How to use online dating sites safely in the run up to Valentine’s Day

As Valentine’s Day approaches, it’s important not to get so hot under the collar that you forget your online security basics.

The National Cyber Security Centre (NCSC) has recently reported that the dating app has been hacked and personal information including email addresses, Facebook user ID’s and geo-location information leaked.

And with so many more people working from home as a result of the current lockdown restrictions and therefore more likely to be accessing work related IT in their own time, you could be putting both yourself and your company at risk.

Indeed, criminals could threaten to share your dating profile with friends, family and even work colleagues unless a ransom is paid.

By taking a few simple precautions however, you can enjoy the online dating process while keeping yourself and your company safe.

Like other phishing attacks, the NCSC advises you to:

- report any suspicious emails you receive by forwarding to (the NCSC's Suspicious Email Reporting Service)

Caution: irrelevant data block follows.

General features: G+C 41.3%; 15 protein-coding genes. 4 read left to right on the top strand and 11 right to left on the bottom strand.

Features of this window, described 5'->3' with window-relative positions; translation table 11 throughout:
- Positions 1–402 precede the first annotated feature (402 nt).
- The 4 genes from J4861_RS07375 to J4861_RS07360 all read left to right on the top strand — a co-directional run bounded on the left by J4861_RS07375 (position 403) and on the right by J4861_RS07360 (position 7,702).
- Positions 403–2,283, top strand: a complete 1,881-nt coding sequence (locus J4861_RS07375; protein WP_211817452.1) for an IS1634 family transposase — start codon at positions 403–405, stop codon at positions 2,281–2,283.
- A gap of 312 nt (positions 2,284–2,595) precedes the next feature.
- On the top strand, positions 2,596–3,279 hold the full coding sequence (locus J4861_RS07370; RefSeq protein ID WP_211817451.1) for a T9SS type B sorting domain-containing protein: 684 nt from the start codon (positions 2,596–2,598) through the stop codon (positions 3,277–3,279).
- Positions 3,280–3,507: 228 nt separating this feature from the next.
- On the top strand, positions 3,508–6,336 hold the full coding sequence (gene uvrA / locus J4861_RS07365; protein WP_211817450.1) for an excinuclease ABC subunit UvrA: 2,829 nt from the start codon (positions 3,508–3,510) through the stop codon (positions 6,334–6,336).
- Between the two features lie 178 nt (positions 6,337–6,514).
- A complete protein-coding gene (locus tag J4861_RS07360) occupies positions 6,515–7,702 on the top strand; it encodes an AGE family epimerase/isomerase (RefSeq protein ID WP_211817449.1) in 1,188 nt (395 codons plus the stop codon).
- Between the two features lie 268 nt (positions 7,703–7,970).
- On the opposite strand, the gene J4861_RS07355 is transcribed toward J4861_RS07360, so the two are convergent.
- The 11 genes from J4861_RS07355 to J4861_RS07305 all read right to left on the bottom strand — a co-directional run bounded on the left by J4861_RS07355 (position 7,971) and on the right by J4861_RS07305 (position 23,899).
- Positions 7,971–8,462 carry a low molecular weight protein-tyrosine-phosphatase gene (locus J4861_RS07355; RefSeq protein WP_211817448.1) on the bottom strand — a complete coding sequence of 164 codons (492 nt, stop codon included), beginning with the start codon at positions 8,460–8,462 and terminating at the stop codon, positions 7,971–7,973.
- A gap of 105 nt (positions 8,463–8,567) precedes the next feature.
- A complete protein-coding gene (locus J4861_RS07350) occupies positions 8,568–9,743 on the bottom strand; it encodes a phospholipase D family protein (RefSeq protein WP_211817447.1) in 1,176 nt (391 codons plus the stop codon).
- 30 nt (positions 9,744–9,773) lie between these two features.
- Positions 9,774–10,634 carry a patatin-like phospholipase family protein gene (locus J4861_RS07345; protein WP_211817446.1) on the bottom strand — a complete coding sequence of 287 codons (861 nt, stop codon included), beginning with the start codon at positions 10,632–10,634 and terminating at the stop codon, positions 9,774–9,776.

- report suspicious text messages to short code 7726, and

- follow the guidance on how to protect yourself if you are victim of a phishing scam or sextortion scam.

See more in the NCSC’s latest threat report at:

In addition, we do not recommend sharing personal information with people you meet online until you’re sure you can trust them. They say love is blind, but it pays to be cautious when considering whether the suitor you’re talking to is really who they seem.

Share these points with your colleagues to avoid an embarrassing and costly incident from occurring, which could involve work devices or data.

We will be sharing more tips to keep you safe when it comes online dating on our social media profiles in the run up to valentine’s day. Please follow us on Twitter, LinkedIn and Facebook.

The National Cyber Security Centre (NCSC) and National Police Chiefs Council (NPCC) are working together to support the establishment of Regional Cyber Resilience Centres (CRCs). The CRCs represent a significant opportunity for the NCSC to expand the reach of its guidance and services to smaller organisations across the country, and provide an extra level of practical support to enhance their impact. The NCSC is currently assisting the NPCC in determining the suite of cyber security services that the CRCs will be able to offer.